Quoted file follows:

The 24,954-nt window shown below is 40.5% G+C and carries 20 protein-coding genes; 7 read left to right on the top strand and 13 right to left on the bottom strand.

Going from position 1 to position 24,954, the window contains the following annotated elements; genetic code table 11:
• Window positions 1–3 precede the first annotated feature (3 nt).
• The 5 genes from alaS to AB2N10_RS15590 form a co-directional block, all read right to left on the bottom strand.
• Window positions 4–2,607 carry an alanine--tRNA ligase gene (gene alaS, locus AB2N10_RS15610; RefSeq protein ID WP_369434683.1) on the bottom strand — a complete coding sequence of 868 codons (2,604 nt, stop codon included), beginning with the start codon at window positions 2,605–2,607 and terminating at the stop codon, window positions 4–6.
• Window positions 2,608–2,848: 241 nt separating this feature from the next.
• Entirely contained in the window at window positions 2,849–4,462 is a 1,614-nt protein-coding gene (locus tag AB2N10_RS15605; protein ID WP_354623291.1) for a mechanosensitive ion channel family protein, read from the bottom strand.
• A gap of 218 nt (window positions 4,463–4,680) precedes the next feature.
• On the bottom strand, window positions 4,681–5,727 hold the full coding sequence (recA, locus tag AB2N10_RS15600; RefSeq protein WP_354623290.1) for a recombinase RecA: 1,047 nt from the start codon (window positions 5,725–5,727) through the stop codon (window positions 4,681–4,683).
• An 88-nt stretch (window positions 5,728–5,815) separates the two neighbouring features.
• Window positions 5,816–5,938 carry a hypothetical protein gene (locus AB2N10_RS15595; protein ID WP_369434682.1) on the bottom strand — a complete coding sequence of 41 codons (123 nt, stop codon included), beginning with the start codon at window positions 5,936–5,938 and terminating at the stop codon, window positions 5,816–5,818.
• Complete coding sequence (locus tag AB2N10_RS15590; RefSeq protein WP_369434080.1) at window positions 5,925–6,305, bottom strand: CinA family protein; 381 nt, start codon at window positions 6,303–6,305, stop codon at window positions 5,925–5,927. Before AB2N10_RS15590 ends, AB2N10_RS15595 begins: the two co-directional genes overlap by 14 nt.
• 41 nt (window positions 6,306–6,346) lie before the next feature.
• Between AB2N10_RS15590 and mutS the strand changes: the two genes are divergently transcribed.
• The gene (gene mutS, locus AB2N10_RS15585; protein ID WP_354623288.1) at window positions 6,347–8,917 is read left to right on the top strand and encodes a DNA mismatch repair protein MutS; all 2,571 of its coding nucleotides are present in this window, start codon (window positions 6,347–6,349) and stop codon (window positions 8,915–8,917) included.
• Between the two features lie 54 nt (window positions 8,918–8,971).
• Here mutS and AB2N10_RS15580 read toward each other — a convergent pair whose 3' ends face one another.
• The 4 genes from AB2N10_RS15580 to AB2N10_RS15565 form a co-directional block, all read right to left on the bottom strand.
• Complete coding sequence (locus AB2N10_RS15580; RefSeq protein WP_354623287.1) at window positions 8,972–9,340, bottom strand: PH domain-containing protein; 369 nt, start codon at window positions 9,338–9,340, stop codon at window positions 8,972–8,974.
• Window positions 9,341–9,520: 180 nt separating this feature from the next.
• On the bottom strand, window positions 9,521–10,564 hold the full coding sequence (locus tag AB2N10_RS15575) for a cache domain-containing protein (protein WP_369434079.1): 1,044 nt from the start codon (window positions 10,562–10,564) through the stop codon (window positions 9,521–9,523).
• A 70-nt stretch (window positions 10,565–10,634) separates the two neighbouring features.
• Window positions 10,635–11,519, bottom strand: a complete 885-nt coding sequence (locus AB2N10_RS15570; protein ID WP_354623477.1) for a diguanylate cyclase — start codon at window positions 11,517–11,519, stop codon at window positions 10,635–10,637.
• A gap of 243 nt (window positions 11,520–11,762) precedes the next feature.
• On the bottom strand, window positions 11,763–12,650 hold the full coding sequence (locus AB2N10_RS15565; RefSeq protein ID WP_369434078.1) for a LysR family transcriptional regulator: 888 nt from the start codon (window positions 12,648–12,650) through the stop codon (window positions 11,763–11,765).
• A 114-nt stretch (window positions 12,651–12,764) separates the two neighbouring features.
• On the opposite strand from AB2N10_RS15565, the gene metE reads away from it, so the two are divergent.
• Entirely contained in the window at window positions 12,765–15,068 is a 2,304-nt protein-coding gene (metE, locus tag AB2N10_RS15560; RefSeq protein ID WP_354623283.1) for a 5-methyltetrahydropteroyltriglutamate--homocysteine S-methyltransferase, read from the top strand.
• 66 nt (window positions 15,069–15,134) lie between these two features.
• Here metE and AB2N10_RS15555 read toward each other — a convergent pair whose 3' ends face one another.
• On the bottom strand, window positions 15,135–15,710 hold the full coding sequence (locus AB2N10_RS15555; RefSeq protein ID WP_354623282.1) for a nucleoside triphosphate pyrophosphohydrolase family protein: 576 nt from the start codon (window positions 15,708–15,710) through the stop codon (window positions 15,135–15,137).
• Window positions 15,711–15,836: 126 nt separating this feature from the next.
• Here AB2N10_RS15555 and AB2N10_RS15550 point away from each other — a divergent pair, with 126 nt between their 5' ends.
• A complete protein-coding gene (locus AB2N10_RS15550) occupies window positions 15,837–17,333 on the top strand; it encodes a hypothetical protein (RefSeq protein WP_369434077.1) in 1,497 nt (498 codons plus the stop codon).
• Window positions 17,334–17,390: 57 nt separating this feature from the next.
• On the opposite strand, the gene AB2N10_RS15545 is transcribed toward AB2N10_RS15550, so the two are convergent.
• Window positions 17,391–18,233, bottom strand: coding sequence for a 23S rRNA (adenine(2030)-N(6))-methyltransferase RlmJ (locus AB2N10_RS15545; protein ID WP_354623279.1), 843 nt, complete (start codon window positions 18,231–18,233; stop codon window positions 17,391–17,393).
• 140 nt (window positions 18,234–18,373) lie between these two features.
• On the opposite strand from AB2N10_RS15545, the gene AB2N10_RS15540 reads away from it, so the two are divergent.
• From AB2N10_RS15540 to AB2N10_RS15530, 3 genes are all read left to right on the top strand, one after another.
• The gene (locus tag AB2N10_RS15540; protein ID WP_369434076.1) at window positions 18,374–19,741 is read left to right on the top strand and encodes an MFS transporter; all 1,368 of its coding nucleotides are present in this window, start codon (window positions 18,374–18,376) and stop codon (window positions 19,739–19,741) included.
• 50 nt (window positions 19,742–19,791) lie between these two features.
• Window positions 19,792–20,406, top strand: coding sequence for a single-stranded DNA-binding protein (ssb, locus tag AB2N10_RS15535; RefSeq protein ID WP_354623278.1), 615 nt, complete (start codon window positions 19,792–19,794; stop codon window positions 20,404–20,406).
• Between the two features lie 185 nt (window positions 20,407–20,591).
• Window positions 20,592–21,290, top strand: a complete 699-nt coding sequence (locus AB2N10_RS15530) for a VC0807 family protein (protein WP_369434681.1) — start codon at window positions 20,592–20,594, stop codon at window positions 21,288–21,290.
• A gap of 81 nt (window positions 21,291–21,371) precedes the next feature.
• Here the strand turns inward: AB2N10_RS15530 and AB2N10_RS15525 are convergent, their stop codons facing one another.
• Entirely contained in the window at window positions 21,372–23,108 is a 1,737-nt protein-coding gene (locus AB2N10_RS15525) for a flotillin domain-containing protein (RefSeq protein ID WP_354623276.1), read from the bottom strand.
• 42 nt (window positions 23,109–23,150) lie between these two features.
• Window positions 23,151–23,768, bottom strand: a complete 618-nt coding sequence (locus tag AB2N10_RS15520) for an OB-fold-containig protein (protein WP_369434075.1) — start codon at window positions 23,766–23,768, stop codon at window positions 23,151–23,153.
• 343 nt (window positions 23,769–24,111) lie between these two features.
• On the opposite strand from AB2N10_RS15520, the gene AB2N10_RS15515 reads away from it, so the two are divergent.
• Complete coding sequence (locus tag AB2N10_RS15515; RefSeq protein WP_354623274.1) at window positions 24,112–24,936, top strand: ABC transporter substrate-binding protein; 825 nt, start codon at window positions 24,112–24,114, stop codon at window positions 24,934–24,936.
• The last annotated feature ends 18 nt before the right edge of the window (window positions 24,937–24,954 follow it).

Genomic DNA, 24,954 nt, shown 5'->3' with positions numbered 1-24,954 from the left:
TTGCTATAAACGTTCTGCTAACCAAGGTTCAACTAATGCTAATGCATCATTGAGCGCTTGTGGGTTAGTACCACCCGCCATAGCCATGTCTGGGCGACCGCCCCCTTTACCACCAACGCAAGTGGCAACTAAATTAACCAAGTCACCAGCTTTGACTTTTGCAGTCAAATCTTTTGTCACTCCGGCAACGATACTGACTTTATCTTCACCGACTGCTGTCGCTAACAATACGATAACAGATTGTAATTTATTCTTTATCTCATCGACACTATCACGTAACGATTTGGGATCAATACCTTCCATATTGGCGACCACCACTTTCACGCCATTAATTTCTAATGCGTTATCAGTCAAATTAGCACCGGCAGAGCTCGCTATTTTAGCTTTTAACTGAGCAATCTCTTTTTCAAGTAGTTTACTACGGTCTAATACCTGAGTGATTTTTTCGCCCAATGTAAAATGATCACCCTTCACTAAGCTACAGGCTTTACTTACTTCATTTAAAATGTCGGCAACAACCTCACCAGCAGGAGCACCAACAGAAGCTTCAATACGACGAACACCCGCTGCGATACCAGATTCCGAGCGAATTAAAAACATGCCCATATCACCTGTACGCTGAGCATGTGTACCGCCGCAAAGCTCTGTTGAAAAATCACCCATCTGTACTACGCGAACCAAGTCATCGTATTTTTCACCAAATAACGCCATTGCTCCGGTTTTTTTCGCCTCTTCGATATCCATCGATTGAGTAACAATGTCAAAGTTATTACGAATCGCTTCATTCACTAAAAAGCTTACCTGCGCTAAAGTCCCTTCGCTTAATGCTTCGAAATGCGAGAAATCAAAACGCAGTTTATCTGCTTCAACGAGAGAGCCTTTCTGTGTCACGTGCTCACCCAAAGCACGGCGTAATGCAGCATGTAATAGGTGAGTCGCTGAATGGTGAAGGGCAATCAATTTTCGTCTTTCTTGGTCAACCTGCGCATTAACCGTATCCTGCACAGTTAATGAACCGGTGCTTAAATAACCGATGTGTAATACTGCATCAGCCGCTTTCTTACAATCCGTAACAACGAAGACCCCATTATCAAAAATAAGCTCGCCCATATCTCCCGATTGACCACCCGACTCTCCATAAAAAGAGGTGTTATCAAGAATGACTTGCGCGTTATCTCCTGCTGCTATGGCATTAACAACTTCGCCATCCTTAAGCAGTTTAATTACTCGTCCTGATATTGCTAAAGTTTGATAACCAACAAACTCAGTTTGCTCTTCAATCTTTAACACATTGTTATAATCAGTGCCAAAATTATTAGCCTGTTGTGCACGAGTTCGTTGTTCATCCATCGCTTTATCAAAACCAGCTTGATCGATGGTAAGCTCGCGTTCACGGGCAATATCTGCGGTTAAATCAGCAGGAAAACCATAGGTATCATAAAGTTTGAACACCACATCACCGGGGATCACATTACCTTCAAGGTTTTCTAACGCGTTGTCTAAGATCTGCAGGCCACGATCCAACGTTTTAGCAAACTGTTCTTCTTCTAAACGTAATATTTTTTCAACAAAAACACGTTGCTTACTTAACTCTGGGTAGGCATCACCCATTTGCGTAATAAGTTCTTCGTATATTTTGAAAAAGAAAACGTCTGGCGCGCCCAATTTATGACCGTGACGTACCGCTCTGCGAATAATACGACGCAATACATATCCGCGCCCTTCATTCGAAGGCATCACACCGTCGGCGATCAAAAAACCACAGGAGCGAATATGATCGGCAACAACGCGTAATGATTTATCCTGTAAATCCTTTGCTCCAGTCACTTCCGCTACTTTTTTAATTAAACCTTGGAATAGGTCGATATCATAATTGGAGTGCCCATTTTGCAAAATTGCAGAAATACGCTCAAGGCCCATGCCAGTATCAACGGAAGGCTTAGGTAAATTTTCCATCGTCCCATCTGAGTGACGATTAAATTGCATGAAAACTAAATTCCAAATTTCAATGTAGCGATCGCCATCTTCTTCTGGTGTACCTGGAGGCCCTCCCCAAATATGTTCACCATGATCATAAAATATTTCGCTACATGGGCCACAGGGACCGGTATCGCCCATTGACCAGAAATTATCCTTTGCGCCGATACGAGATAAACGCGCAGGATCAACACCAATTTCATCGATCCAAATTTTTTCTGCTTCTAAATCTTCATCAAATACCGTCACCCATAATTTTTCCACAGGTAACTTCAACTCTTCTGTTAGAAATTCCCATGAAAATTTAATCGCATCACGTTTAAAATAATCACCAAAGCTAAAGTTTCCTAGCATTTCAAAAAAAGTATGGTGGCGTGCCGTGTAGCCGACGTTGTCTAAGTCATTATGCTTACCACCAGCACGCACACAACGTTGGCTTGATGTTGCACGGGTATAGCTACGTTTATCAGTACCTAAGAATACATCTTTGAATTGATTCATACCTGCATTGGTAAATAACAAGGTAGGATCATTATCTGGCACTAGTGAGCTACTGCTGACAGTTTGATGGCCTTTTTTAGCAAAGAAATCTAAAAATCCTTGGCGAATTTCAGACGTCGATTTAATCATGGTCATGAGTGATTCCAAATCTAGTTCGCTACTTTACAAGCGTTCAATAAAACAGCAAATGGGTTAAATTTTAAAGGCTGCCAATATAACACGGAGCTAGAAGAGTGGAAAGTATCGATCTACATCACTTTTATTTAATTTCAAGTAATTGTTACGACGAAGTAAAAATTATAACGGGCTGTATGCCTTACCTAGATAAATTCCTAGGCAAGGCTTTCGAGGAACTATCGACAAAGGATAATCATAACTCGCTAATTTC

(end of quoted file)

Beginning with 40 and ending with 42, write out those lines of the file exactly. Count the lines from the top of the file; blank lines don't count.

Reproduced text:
• From AB2N10_RS15540 to AB2N10_RS15530, 3 genes are all read left to right on the top strand, one after another.
• The gene (locus tag AB2N10_RS15540; protein ID WP_369434076.1) at window positions 18,374–19,741 is read left to right on the top strand and encodes an MFS transporter; all 1,368 of its coding nucleotides are present in this window, start codon (window positions 18,374–18,376) and stop codon (window positions 19,739–19,741) included.
• 50 nt (window positions 19,742–19,791) lie between these two features.